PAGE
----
Return To Dunland Part I

Dagenath, a Warden of Gondor, has braved Eriador and Rhovanion and now has his sights fixed upon the Rise of Isengard in the south. With a fresh quiver of javelins and a sack skin full of ale, off he rides into Dunland in this series of posts to explore the current end-game region for The Lord of the Rings Online.

 And welcome to all Middle-Earthlings! This series of posts is a brief recollection of my adventure through Dunland on my Warden Dagenath. I have done it all before of course, on my main character Adhrean. But in all honesty, hitting level 75 just three and a half days after RoI launching did not seem or felt like an adventure on my Champion ; it was more of a race to 75. Therefore, I will be making up for it by soaking everything in this time around. There will be mild spoilers but it’s nothing game-breaking so not to worry. Shall we begin?

Trum Dreng or The Bonevales? Dismounting my steed on a high cliff on the Mournshaws I peer into the distance, scouting which path I must select to ride into Dunland. I start by assessing the Bonevales in the south east. Barren, rocky, surrounded by eerie hills and giving off the impression of an unearthed catacomb, the Bonevales is hardly inviting. I can barely make out the moving figures, but through experience I know exactly what I’m looking at. Wights. That’s fine I thought. Wights and the undead were never really a problem for me, and I don’t consider them as dangerous foes. Trum Dreng on the other hand, looked the exact opposite ; lush green lands with plenty of Skarn Nodes and Birch Branches as far as the eye could see. Some livestock roamed the plains, and there were signs of life from a village in the distance. As I was about to light my pipe for a smoke and some more pondering, I heard sounds of struggle coming from the outskirts of Trum Dreng. I see people now, those similar to the Algraig of Enedwaith. I do not know their native name, but the Dúnedain call them Dunlendings. Knowing that there must be something nasty going on down there, I hop on to my loyal grey steed Lunar, and gallop away down south west and into Trum Dreng.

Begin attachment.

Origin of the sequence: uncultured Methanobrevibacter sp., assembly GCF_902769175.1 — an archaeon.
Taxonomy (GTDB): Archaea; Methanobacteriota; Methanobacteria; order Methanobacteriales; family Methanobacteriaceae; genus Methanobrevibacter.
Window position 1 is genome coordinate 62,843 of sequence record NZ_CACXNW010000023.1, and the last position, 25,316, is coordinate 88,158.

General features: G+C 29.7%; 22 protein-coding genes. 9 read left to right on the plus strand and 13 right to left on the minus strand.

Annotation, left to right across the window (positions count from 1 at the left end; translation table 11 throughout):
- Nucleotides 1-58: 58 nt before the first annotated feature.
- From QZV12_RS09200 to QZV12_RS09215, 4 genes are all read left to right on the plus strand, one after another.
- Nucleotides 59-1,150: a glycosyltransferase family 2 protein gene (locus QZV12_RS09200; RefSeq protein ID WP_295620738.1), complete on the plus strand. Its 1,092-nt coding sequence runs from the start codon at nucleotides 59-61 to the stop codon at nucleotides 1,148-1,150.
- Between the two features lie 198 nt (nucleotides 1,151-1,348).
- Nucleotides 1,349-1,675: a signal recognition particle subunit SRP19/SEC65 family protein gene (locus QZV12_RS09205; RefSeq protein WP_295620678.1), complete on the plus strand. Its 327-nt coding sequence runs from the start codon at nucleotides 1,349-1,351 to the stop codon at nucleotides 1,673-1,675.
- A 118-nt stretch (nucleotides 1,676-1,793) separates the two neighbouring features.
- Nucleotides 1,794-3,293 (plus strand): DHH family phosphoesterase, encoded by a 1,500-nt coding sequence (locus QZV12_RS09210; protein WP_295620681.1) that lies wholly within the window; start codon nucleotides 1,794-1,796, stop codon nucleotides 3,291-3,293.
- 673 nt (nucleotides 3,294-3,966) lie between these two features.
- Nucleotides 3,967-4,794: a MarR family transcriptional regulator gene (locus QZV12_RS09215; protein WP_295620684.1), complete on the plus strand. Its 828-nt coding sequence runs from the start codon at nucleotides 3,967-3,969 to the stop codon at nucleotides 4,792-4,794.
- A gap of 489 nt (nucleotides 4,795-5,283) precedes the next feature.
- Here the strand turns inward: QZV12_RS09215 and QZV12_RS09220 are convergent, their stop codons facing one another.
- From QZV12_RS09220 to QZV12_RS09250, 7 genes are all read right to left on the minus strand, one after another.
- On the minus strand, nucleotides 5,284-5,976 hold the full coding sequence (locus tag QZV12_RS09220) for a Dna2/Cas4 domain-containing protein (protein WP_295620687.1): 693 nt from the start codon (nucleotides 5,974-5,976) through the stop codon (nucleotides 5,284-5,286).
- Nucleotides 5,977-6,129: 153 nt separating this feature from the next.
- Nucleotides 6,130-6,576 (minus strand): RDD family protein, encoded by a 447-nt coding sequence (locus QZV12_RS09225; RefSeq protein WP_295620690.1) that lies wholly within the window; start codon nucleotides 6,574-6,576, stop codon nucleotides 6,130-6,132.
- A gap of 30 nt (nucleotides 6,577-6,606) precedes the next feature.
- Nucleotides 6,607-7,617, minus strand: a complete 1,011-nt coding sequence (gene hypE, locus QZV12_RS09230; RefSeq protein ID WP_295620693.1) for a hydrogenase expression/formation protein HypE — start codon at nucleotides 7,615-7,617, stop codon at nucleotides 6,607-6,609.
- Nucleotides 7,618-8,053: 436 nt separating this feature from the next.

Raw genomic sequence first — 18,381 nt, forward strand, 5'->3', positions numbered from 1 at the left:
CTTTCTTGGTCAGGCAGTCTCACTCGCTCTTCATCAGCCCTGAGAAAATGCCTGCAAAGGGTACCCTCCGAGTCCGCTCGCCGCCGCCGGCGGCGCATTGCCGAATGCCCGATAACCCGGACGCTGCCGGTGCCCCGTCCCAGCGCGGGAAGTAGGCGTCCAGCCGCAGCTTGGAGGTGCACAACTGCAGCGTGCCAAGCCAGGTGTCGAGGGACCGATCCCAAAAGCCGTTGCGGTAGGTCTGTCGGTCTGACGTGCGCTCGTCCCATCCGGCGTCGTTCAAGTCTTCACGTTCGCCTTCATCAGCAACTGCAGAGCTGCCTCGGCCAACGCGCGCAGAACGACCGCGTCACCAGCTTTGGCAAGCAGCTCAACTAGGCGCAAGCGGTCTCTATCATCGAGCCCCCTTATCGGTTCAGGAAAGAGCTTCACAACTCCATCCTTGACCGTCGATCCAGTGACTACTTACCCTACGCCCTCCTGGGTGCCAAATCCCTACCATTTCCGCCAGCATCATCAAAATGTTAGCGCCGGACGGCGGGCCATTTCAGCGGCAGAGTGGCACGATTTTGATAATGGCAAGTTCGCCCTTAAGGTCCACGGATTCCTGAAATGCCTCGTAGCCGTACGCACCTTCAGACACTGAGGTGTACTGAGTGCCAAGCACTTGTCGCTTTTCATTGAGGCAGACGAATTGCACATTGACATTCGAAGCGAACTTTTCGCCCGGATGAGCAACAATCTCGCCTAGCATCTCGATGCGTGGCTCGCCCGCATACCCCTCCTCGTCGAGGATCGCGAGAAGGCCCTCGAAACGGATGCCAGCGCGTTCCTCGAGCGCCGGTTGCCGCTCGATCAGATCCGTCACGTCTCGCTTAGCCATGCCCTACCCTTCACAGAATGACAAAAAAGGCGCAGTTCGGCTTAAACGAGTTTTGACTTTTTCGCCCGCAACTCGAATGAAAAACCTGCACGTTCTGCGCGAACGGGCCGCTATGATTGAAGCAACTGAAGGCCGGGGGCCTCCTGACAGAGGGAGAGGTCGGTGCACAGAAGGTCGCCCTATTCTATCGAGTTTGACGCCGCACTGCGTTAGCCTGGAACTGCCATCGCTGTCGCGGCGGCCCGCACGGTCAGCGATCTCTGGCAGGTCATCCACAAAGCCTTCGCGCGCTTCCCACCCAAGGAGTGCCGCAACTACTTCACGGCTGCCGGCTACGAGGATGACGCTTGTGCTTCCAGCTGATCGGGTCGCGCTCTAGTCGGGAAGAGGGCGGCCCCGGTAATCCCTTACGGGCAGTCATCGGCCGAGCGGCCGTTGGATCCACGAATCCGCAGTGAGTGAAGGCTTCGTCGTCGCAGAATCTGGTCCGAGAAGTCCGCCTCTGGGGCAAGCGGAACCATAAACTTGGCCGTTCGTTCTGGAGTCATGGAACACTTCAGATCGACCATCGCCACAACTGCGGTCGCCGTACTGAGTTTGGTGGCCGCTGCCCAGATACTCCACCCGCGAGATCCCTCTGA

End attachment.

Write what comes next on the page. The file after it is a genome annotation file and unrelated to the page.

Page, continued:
That was how my Dunland adventure started. And just to clear something up, it doesn’t matter which area you pick to enter Dunland with, you can always do the other.

The Trum Dreng Landscape & Lhan Tarren Village

Once I had finished the preliminary quests in Trum Dreng, I found myself deeply embroiled in Lhan Tarren’s fight for survival. I really think that the developers did a great job with the quests here. Still a lot of kill X amount of Y and the sort, but it’s all good.  At the end of that one particular quest chain in Trum Dreng, I was left shattered and disheartened at what transpired. But with all setbacks comes the glimmer of hope, and I must now journey deeper into Dunland to discover what impact the rise of Isengard has on Dunland.

Which brings me to Galtrev. It is the current end-game HUB and has pretty much everything. Auction House, vaults, crafting halls and guild traders, armour vendor, skirmish camp, iron-man training dummies, you name it and it’s probably there in Galtrev. The attention to detail in this place is phenomenal.  So I stop here for a couple of hours to work on my crafting, bid on a few items I wanted in the AH and just explored. The only downside about Galtrev is probably the lag. Quests around Pren Gwydh offer pretty decent experience plus equipment. Not to mention some memorable NPC’s, like the wizard-in-training Rook. Rook was a joy.

Upon reaching Galtrev, Dagenath is level 69. My gear is pretty much the same pre RoI, except for a few quest awarded jewelry that boosted my Warden’s morale. At this point, I had deconstructed my favorite second age 65 spear and equipped a brand new 69 third age sword. The DPS took a significant spike and I find myself killing boars around Pren Gwydh way quicker than before. So far, my Warden has enjoyed his first few steps into Dunland. Next post, he goes further south to scout the Starkmoors and Carreglyn.

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